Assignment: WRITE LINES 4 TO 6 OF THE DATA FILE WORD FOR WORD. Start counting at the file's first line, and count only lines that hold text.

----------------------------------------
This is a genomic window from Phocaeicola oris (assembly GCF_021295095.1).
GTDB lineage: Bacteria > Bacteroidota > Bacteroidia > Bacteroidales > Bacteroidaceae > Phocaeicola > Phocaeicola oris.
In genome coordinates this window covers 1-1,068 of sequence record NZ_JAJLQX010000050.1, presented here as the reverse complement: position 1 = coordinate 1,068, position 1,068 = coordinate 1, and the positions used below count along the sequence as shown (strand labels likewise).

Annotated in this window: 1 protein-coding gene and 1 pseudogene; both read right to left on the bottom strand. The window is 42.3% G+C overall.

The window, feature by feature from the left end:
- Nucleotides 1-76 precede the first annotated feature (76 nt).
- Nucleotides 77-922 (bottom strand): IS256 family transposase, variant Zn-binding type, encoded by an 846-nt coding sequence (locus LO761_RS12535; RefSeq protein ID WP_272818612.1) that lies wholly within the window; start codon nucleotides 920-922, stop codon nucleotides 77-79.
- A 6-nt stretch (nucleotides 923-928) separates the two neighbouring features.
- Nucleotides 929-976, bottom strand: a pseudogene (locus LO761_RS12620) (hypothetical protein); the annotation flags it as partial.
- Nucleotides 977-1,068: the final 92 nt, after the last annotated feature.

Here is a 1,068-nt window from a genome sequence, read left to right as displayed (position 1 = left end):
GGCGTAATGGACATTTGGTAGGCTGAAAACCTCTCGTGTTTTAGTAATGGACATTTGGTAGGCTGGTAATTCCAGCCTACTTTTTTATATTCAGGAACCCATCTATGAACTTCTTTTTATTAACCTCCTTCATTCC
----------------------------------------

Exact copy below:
Annotated in this window: 1 protein-coding gene and 1 pseudogene; both read right to left on the bottom strand. The window is 42.3% G+C overall.

The window, feature by feature from the left end:
- Nucleotides 1-76 precede the first annotated feature (76 nt).